In Jerusalem, you can’t call Friday only a Muslim day of prayer. This is also the day of Jesus’ death, which is celebrated here weekly, and of course the Sabbath for the Jews begins at sundown. So, at some point in the day, I observe an observance for each of the three faiths.
The main time of prayer for Muslims was mid-day. Non-muslims are not allowed in the mosque here, but I wait at the Damascus gate for them to come out. When they do, there is about an hour of the streets being packed beyond imagination. At this point, the day of prayer turns to market day. Vendors come and line the center of the narrow streets and begin screaming at the top of their lungs. Their wares of fruits and veggies are the most common, but there is also cell phones, toys, lingerie and everything in-between on display. At the top of the stairs outside the gate, a van pulls up, and a classic pitch man in the tradition of Billy Mays is dramatically opening boxes and calling whatever is inside.
Once the streets clear, it is time for the Christians to walk the stations of the cross, stopping at each point to pray, sing and kiss the appropriate shrine. It ends in the Church of the Holy Sepulcher, packed with worshipers and tourists. Kissing the tomb of Jesus and staying for a worship service, complete with chanting monks echoing through the archways.
With sunset about an hour away, I head over to the western wall where a few of the faithful are praying while tourists stand by quietly, taking pictures. Others are pulling out chairs and tables and arranging them around the plaza. Slowly, the crowd swells as groups gather around their rabbis’ tables awaiting sundown. All around me, high school students and families separated by male and female go to their respective sides of the wall. The singing and chanting begin happening in small groups all around me. At this point, I put my camera away, since taking pictures constitutes work on the sabbath. I record the sounds as I weave in and out of the crowd as it swells to fill every corner of the large square in front of the wall.
I had two amazing conversations today. The first with a Muslim shopkeeper, and the second with a British Jew. Both did not want to be filmed as we talked because our conversations turned to controversial subjects. I discovered two sides to the coin that both held my attention with their passion for the issues at stake in this city. The Muslim spoke with sadness and a little bit of bitterness while the Jew spoke with joy and an air of hope.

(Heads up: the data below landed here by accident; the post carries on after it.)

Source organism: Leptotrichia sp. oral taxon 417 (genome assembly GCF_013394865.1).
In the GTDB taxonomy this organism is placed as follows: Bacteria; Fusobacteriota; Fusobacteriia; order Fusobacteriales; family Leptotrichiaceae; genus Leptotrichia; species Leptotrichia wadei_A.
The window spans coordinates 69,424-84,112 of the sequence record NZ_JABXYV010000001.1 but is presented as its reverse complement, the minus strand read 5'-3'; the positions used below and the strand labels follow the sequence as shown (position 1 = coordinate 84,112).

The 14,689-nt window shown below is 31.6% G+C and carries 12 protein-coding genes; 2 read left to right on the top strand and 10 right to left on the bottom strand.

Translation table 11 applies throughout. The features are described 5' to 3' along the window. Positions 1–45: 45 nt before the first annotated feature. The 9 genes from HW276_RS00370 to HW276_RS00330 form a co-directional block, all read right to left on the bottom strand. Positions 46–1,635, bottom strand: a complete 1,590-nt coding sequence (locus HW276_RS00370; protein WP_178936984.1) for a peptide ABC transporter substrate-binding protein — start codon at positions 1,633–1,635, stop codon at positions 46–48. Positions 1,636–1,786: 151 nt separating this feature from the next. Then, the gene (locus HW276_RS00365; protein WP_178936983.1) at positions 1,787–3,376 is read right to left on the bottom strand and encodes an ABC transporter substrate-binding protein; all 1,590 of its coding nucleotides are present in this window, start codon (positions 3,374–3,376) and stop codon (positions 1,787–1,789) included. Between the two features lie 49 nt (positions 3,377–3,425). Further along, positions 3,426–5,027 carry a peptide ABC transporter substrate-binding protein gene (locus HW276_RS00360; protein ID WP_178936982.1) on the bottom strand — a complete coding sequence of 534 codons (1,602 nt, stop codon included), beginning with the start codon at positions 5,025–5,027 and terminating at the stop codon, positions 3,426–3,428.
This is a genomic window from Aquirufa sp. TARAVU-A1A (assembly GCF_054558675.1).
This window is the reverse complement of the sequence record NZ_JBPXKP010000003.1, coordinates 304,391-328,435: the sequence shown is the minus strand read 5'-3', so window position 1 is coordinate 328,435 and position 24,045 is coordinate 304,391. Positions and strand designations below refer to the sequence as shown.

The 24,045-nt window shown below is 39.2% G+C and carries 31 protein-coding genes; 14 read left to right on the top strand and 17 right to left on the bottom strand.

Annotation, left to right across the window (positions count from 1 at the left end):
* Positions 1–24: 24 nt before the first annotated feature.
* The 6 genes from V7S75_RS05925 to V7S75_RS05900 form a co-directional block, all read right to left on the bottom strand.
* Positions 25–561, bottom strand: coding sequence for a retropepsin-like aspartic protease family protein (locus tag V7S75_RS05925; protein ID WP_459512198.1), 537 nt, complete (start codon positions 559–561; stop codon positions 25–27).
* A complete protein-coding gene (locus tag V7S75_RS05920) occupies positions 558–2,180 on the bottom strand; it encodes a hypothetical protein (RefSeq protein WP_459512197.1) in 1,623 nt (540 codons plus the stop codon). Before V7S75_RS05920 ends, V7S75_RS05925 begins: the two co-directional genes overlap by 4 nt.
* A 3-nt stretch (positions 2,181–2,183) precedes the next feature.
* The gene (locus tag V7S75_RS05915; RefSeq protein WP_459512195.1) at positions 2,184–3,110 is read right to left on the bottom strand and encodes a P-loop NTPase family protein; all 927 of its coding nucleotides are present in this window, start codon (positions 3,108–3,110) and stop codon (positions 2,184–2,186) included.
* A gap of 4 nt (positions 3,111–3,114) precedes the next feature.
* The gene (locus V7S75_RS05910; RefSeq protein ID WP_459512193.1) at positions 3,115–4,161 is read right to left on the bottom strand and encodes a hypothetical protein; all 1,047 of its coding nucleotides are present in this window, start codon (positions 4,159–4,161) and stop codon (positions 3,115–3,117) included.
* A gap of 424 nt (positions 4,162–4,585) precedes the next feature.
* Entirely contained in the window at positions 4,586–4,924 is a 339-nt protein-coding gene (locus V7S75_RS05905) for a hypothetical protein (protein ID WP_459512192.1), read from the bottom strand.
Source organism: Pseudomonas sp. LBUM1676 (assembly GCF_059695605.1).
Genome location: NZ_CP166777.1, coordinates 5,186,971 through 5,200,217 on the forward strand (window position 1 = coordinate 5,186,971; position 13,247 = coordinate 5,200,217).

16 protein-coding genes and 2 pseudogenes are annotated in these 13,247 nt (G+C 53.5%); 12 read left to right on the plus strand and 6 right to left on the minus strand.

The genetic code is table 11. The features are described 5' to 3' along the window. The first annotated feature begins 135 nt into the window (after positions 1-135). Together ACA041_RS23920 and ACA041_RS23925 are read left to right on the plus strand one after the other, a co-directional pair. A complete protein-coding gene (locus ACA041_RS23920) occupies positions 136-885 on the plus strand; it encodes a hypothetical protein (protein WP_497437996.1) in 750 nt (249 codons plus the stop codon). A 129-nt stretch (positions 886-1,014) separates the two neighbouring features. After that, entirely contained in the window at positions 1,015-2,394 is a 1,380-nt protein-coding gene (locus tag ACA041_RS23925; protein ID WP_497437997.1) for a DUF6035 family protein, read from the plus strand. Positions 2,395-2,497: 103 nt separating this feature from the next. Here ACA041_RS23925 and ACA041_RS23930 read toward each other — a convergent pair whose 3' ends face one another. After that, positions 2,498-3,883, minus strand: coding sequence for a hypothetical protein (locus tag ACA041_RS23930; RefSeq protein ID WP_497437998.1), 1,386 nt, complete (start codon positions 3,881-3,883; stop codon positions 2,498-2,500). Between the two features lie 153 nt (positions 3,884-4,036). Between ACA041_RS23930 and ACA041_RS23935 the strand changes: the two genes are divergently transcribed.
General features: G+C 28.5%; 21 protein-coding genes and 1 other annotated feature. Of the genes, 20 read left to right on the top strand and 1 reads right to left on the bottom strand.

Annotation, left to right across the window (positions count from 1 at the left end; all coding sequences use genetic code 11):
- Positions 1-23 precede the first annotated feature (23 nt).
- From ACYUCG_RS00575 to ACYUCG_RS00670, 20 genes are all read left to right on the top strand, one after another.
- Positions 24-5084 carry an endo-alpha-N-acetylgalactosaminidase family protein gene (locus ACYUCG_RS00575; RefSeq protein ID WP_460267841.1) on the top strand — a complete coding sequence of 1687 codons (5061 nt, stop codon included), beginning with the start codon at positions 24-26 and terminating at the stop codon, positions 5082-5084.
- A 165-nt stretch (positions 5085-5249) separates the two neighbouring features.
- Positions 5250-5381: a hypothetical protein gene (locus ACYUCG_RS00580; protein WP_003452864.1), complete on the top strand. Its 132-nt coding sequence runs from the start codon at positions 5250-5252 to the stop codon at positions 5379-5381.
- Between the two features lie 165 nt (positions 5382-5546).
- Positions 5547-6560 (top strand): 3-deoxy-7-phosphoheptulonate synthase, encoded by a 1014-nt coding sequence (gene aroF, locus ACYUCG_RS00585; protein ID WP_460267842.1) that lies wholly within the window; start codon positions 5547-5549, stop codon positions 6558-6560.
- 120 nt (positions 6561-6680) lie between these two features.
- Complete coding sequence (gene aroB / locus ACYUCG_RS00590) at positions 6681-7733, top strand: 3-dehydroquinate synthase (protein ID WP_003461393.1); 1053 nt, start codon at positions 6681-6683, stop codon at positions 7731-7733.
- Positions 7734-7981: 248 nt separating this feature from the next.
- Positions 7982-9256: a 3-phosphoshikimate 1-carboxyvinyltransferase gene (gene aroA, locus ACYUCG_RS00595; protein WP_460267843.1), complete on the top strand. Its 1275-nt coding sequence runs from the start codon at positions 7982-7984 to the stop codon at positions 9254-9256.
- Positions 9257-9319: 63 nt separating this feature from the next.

I had something clarified for me today when it comes to the difference between the three faiths from the perspective of a Muslim. They believe that we all come from the same roots, but the Jews had missed it when they became a nation that believes they are the only way. Christians lost their way when they began to worship Jesus as God. Islam is here to show us all the way back to God. And Mohammed came as a prophet to set us all straight in the path to God. Though, as I was told repeatedly as we chatted, he said if we choose not to convert to Islam we should be allowed to continue to practice our religion in peace. I was also told that Islam has only ever gone to war to bring this truth to the world until the United States came along and pitted Muslims against each other. Only then did Islam take on the face we see it as today. Some of this made sense to me and some of it didn’t, but that wasn’t what I learned. I learned that listening gave me a look at a very different world view that in some ways clashed with mine. But just hearing it gave me a perspective I couldn’t have had if I clung too tightly to my views.
Later in the week, I got to the Temple Mount where the Dome of the Rock and Al Aqsa mosque sits. After an ordeal with security, I stepped foot on the Mount and immediately was taken by the vastness of the space. The trickle of tourists were lost it the space. All around the grounds were groups, couples and families sitting, playing, eating, learning and praying. I began to realize the upside of not allowing tourist to flood in. This is the only place in the Old City where there are uninterrupted spans to get away from the noise. This is their space and they are using it to pray and connect. The dome up close is more beautiful and ornate than even from a distance. It glistens in the the sunlight from every direction. There is no way to take it all in in such a short period of time. Which is true of my entire time here. I am just getting a glimpse into the window of life in Jerusalem and moving on.
Author: Andy Yardy